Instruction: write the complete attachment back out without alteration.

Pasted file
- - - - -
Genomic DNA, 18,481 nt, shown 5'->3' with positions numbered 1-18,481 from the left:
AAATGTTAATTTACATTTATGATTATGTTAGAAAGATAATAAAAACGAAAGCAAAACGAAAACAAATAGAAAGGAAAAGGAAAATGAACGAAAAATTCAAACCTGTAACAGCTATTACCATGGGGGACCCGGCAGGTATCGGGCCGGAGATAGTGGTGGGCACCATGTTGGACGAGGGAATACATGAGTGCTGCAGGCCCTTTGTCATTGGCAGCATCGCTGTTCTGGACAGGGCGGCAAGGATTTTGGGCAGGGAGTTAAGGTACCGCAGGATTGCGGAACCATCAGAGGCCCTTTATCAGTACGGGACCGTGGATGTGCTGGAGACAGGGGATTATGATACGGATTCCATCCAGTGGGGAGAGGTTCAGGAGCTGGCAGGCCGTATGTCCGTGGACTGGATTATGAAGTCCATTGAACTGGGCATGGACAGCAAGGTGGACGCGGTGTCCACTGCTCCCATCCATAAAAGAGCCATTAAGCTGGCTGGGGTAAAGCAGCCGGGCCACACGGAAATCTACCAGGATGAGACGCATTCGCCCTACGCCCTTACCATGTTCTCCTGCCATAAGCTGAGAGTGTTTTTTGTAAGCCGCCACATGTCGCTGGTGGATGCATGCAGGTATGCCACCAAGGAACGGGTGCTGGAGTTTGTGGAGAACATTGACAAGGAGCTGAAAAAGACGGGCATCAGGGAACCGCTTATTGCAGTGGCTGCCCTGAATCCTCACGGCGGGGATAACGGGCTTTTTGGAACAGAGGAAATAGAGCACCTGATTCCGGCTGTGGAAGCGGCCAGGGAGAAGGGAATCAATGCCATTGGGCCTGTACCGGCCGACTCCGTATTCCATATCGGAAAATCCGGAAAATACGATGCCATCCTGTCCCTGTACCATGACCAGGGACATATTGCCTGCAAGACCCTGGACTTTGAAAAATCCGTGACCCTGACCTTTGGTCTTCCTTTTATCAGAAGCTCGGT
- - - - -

Genomic DNA, 18,481 nt, shown 5'->3' with positions numbered 1-18,481 from the left:
AAATGTTAATTTACATTTATGATTATGTTAGAAAGATAATAAAAACGAAAGCAAAACGAAAACAAATAGAAAGGAAAAGGAAAATGAACGAAAAATTCAAACCTGTAACAGCTATTACCATGGGGGACCCGGCAGGTATCGGGCCGGAGATAGTGGTGGGCACCATGTTGGACGAGGGAATACATGAGTGCTGCAGGCCCTTTGTCATTGGCAGCATCGCTGTTCTGGACAGGGCGGCAAGGATTTTGGGCAGGGAGTTAAGGTACCGCAGGATTGCGGAACCATCAGAGGCCCTTTATCAGTACGGGACCGTGGATGTGCTGGAGACAGGGGATTATGATACGGATTCCATCCAGTGGGGAGAGGTTCAGGAGCTGGCAGGCCGTATGTCCGTGGACTGGATTATGAAGTCCATTGAACTGGGCATGGACAGCAAGGTGGACGCGGTGTCCACTGCTCCCATCCATAAAAGAGCCATTAAGCTGGCTGGGGTAAAGCAGCCGGGCCACACGGAAATCTACCAGGATGAGACGCATTCGCCCTACGCCCTTACCATGTTCTCCTGCCATAAGCTGAGAGTGTTTTTTGTAAGCCGCCACATGTCGCTGGTGGATGCATGCAGGTATGCCACCAAGGAACGGGTGCTGGAGTTTGTGGAGAACATTGACAAGGAGCTGAAAAAGACGGGCATCAGGGAACCGCTTATTGCAGTGGCTGCCCTGAATCCTCACGGCGGGGATAACGGGCTTTTTGGAACAGAGGAAATAGAGCACCTGATTCCGGCTGTGGAAGCGGCCAGGGAGAAGGGAATCAATGCCATTGGGCCTGTACCGGCCGACTCCGTATTCCATATCGGAAAATCCGGAAAATACGATGCCATCCTGTCCCTGTACCATGACCAGGGACATATTGCCTGCAAGACCCTGGACTTTGAAAAATCCGTGACCCTGACCTTTGGTCTTCCTTTTATCAGAAGCTCGGT